Dynamic thylakoid stacking regulates the balance between linear and cyclic photosynthetic electron transfer

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Authors William H. J. Wood, Craig MacGregor-Chatwin, Samuel F. H. Barnett, Guy E. Mayneord, Xia Huang, Jamie K. Hobbs, C. Neil Hunter & Matthew P. Johnson
Journal/Conference Name Nature Plants
Paper Category
Paper Abstract Upon transition of plants from darkness to light the initiation of photosynthetic linear electron transfer (LET) from H2O to NADP+ precedes the activation of CO2 fixation, creating a lag period where cyclic electron transfer (CET) around photosystem I (PSI) has an important protective role. CET generates ΔpH without net reduced NADPH formation, preventing overreduction of PSI via regulation of the cytochrome b 6 f (cytb 6 f) complex and protecting PSII from overexcitation by inducing non-photochemical quenching. The dark-to-light transition also provokes increased phosphorylation of light-harvesting complex II (LHCII). However, the relationship between LHCII phosphorylation and regulation of the LET/CET balance is not understood. Here, we show that the dark-to-light changes in LHCII phosphorylation profoundly alter thylakoid membrane architecture and the macromolecular organization of the photosynthetic complexes, without significantly affecting the antenna size of either photosystem. The grana diameter and number of membrane layers per grana are decreased in the light while the number of grana per chloroplast is increased, creating a larger contact area between grana and stromal lamellae. We show that these changes in thylakoid stacking regulate the balance between LET and CET pathways. Smaller grana promote more efficient LET by reducing the diffusion distance for the mobile electron carriers plastoquinone and plastocyanin, whereas larger grana enhance the partition of the granal and stromal lamellae plastoquinone pools, enhancing the efficiency of CET and thus photoprotection by non-photochemical quenching.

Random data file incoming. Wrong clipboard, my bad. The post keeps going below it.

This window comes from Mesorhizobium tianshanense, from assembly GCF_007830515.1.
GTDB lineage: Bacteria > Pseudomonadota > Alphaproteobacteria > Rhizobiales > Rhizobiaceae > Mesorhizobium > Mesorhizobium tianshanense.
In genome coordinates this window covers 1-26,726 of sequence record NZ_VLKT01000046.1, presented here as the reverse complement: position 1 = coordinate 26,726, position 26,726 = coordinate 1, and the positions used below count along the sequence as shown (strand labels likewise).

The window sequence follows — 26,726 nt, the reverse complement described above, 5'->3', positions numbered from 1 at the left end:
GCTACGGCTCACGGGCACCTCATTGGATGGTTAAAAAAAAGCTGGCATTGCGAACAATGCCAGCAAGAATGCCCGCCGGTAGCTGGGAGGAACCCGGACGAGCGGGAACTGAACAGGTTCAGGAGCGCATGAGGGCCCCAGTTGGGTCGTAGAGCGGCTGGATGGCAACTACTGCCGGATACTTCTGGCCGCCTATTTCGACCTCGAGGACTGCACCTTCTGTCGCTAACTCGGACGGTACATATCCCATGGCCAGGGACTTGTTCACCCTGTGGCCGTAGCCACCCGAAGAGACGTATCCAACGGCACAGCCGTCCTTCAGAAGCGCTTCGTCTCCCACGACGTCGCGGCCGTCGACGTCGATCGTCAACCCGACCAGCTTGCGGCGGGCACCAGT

Date of publication 2018
Code Programming Language Python
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